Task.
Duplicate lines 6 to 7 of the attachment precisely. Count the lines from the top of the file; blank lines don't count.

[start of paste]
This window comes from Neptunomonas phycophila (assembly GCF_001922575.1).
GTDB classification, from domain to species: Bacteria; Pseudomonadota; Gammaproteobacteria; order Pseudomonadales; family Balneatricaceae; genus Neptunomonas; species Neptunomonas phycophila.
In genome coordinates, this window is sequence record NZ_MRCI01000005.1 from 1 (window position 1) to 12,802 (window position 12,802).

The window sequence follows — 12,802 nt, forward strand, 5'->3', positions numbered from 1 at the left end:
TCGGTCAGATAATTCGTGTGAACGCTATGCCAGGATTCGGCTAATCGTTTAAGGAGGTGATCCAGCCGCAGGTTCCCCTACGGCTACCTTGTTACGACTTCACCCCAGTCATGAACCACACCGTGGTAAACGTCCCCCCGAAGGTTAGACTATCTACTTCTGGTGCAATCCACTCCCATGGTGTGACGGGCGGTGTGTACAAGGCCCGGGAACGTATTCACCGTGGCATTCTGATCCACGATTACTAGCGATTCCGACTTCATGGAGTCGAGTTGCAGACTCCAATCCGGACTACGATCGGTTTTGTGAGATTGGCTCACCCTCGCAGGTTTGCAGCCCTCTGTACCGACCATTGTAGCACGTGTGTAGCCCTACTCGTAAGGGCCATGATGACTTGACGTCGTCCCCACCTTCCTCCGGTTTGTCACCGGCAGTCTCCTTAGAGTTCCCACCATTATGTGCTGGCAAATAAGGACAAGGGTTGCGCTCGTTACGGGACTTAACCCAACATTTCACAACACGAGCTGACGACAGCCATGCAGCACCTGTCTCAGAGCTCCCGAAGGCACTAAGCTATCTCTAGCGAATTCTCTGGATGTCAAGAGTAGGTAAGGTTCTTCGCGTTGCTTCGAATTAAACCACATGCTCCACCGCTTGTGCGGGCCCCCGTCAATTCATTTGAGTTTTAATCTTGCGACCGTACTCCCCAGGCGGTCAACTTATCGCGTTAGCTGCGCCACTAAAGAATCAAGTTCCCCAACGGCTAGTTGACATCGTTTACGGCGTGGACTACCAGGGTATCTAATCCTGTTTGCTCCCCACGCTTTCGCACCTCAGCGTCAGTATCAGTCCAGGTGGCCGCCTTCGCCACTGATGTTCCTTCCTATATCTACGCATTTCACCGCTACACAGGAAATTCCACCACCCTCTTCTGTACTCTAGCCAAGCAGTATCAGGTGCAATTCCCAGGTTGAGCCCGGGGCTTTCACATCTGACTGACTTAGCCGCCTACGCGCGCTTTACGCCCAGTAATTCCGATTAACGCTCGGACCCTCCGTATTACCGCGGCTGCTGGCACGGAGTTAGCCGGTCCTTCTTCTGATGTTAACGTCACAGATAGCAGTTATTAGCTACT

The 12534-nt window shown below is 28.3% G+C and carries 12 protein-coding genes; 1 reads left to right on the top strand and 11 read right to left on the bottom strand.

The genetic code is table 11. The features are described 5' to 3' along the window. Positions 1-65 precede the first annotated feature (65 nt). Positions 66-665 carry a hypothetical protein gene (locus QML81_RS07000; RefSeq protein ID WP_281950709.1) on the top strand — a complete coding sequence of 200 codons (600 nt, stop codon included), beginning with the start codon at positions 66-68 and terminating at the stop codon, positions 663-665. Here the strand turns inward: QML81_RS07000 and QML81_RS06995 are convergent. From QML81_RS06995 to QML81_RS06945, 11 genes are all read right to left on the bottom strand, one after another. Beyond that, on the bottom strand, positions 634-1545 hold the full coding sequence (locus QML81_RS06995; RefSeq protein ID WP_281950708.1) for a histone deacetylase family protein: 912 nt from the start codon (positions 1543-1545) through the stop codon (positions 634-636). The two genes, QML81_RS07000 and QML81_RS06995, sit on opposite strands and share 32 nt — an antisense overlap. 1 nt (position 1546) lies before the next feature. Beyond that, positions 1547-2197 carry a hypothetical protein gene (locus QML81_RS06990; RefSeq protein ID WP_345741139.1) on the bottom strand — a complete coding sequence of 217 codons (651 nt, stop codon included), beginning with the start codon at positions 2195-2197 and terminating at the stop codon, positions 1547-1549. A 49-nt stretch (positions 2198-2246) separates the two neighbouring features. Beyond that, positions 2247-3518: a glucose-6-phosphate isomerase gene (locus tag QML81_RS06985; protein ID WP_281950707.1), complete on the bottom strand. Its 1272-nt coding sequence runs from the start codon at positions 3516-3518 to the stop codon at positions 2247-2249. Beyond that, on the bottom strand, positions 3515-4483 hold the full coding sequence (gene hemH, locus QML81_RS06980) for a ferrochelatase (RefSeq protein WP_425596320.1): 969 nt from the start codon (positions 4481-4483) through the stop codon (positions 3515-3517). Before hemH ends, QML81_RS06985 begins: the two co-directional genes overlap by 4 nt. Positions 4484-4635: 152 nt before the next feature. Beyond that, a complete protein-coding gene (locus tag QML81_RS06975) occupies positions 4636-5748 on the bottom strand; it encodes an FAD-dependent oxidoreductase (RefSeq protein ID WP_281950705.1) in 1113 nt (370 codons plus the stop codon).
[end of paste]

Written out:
The 12534-nt window shown below is 28.3% G+C and carries 12 protein-coding genes; 1 reads left to right on the top strand and 11 read right to left on the bottom strand.

The genetic code is table 11. The features are described 5' to 3' along the window. Positions 1-65 precede the first annotated feature (65 nt). Positions 66-665 carry a hypothetical protein gene (locus QML81_RS07000; RefSeq protein ID WP_281950709.1) on the top strand — a complete coding sequence of 200 codons (600 nt, stop codon included), beginning with the start codon at positions 66-68 and terminating at the stop codon, positions 663-665. Here the strand turns inward: QML81_RS07000 and QML81_RS06995 are convergent. From QML81_RS06995 to QML81_RS06945, 11 genes are all read right to left on the bottom strand, one after another. Beyond that, on the bottom strand, positions 634-1545 hold the full coding sequence (locus QML81_RS06995; RefSeq protein ID WP_281950708.1) for a histone deacetylase family protein: 912 nt from the start codon (positions 1543-1545) through the stop codon (positions 634-636). The two genes, QML81_RS07000 and QML81_RS06995, sit on opposite strands and share 32 nt — an antisense overlap. 1 nt (position 1546) lies before the next feature. Beyond that, positions 1547-2197 carry a hypothetical protein gene (locus QML81_RS06990; RefSeq protein ID WP_345741139.1) on the bottom strand — a complete coding sequence of 217 codons (651 nt, stop codon included), beginning with the start codon at positions 2195-2197 and terminating at the stop codon, positions 1547-1549. A 49-nt stretch (positions 2198-2246) separates the two neighbouring features. Beyond that, positions 2247-3518: a glucose-6-phosphate isomerase gene (locus tag QML81_RS06985; protein ID WP_281950707.1), complete on the bottom strand. Its 1272-nt coding sequence runs from the start codon at positions 3516-3518 to the stop codon at positions 2247-2249. Beyond that, on the bottom strand, positions 3515-4483 hold the full coding sequence (gene hemH, locus QML81_RS06980) for a ferrochelatase (RefSeq protein WP_425596320.1): 969 nt from the start codon (positions 4481-4483) through the stop codon (positions 3515-3517). Before hemH ends, QML81_RS06985 begins: the two co-directional genes overlap by 4 nt. Positions 4484-4635: 152 nt before the next feature. Beyond that, a complete protein-coding gene (locus tag QML81_RS06975) occupies positions 4636-5748 on the bottom strand; it encodes an FAD-dependent oxidoreductase (RefSeq protein ID WP_281950705.1) in 1113 nt (370 codons plus the stop codon).